Baby Wake Windows

Baby Wake windows. Whether you have a newborn, infant or toddler, wake windows are super important to understand and pay attention to everyday. Get excited to first learn so much about your child and second have a much easier time getting them to sleep!

What is a wake window?

A baby wake window is the amount of time the child can tolerate being awake until their biological need tells them they need to sleep again. See the diagram right to find your child’s age and wake window right now. Notice that the window does change pretty quickly as they age, along with how short a newborn’s wake window is. Let’s answer some common questions.

Why does my baby sleep so much during the day?

Wake windows are important to notice and acknowledge for many reasons that I will go over. But the question I get the most is, why does my baby sleep so much during the day? The simple answer is because they HAVE to in order to survive. Here are three reasons why babies can only tolerate short windows of time awake.

  1. Human beings are born to sleep. It is a biological need they have, just like drinking milk, they must sleep or they won’t survive. 
  2. Many things happen while a baby sleeps. Brain development, encoding memories, growth, body restoration. 
  3. Every single thing is NEW to a baby. It is not only stimulating all around them (which is tiring), but also all activities, even eating and digesting food is hard for these tiny humans. It’s exhausting!!

How can I find my baby’s wake window?

The first thing to do is check the diagram and find the estimated time your child can tolerate awake. When you have the time, whether it be 45 minutes or 2 hours, your child wakes up for the day … keep an eye on the clock. When you get to the recommended wake window time, start to look for signs of sleepiness. Now this is where it can get tricky. Sleep cues are commonly misread!! Here are the sleep cues you should be looking for and can sometimes be so subtle that you miss them.

  • Staring off
  • Turning head away from you
  • Won’t make eye contact
  • Yawning (this is edge of overtiredness, try to catch before yawning)

Yes, that’s it. These are the signs you want to look for. If you catch your child in their sleep window, before they are overtired, you will have a much easier time getting them to sleep.

I missed the wake window. What happens now?

Overtiredness and fatigue happen when a child goes past the amount of time they can tolerate being awake. They are overstimulated, agitated, and will have a much harder time falling asleep.

Here are cues of an overtired child:

  • Yawning
  • Red eyes or eyebrows
  • Rubbing eyes
  • Crying
  • Arching back
  • If you have a toddler, overtiredness can be shown as hyperactivity.

If you see these signs, you missed the sleep window. When a baby gets overtired they become fatigued and their body goes into fight or flight stress mode releasing cortisol (the wake up hormone) because they HAVE to sleep. This makes it much harder for them to calm themselves to fall asleep, and can keep them awake even longer increasing their sleep debt. You want to avoid this at all costs!!

Practice makes… growth.

I would love to say practice makes perfect but being a parent is never going to be perfect. Here are a couple things to help you start learning your baby’s cues, and trust me just by reading this blog you are already on the right track!

  1. Head to my website to get your free wake window magnet mailed to you! Put this little gem right on your fridge to know your baby’s wake windows as they grow, how much sleep they should be getting daily, and how many naps are recommended.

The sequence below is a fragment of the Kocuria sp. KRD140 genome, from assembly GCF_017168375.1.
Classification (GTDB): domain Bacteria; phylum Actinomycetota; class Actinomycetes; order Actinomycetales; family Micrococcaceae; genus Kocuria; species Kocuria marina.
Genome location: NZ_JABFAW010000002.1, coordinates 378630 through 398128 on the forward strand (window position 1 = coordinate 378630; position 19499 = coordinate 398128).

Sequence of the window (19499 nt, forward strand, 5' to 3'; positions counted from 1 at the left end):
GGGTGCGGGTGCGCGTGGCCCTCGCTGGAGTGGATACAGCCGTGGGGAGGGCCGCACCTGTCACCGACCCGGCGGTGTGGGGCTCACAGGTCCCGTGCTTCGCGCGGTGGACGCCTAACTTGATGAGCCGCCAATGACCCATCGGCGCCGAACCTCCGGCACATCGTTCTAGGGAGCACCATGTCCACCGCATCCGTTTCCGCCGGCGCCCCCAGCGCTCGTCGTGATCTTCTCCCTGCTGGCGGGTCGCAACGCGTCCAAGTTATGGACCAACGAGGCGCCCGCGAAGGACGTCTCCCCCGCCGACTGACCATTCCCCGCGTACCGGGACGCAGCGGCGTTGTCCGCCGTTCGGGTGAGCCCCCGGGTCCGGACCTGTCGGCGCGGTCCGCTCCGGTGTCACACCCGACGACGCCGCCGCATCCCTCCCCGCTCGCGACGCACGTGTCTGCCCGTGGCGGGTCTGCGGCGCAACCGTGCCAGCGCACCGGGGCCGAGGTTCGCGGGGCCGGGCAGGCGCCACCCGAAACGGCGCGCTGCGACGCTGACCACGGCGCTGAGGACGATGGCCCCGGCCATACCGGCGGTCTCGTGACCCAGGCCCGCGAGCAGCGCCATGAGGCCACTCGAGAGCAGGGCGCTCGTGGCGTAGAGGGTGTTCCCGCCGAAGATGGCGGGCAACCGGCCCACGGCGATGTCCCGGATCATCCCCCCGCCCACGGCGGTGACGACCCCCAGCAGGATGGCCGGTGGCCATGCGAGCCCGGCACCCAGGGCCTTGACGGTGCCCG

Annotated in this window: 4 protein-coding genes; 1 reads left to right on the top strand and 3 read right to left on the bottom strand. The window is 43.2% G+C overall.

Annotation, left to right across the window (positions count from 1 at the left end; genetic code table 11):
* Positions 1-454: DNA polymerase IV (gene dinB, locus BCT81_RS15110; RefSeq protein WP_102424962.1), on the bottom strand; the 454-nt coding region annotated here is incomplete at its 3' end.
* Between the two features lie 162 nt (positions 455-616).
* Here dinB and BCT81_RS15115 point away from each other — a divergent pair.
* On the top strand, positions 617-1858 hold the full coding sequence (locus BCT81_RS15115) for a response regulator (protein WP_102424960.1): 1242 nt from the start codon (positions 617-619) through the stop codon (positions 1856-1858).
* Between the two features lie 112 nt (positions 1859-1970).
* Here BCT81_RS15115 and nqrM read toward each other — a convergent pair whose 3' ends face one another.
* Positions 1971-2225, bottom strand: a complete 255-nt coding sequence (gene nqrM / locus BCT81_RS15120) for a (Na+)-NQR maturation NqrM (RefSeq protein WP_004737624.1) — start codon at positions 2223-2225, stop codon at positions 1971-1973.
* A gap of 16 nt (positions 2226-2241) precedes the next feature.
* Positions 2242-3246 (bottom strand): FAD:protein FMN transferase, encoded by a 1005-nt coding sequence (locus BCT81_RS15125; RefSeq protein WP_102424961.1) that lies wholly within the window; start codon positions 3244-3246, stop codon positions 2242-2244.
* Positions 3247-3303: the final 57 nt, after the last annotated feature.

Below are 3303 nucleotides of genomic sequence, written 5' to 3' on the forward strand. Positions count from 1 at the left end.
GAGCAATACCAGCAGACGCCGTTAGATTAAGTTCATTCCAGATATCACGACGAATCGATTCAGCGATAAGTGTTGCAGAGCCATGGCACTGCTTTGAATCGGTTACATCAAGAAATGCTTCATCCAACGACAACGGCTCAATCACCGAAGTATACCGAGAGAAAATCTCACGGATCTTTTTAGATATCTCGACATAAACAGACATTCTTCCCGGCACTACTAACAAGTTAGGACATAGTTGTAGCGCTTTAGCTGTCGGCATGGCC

2. Set an alarm to start looking for cues. For example: Your baby woke up at 7am and is 3-months old and can tolerate around 1.5 hours awake. At the hour mark, I start to look for sleep signs. 
  3. Keep a sleep log. Take notes on what you observe, what worked well, and when your child has a hard time. 
  4. Stay consistent. Once you get to know your child’s cues stay consistent with the time they wake up, the time they nap, and the bedtime. The child’s biological clock will get stronger with consistency at the same times each day and signal rest, because of the predictability.

Don’t worry if you get it wrong sometimes, that is just life. Luckily we always get a second chance at the next nap, or next bedtime. Understanding wake windows is such an amazing tool that will help you tremendously toward self-soothing, and independent sleep skills.

Need extra support? Get a customized sleep plan for your little one! Do you have questions but want to DIY? Book an “Ask me anything call”. Baby wake windows are not talked about enough!! Help a friend out by sharing this post, and don’t forget to get your FREE wake window magnet.

Learn more about your child’s sleep:

The Sleep Regression timeline

Baby Feeding Schedule

Toddler Bedtime Battles

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  1. […] mean they should be sleeping 2 or 3 times each day. Check out your child’s wake windows by age here to get an idea of where they should be at. Each child is unique in their sleep needs and it also […]

  2. […] Move bedtime earlier. You want to catch them before they get to the overtired state. When you put them to bed in their sleep window they will be able to fall asleep easier and also get better quality sleep. Read all about baby wake windows here. […]

  3. […] Newborns can only tolerate 30-60 minutes awake. When you catch them before they are overtired, it helps them settle into a nap and get better quality sleep. Which in turn will help you to connect sleep cycles and extend the nap. Read more about how life changing wake windows are here. […]

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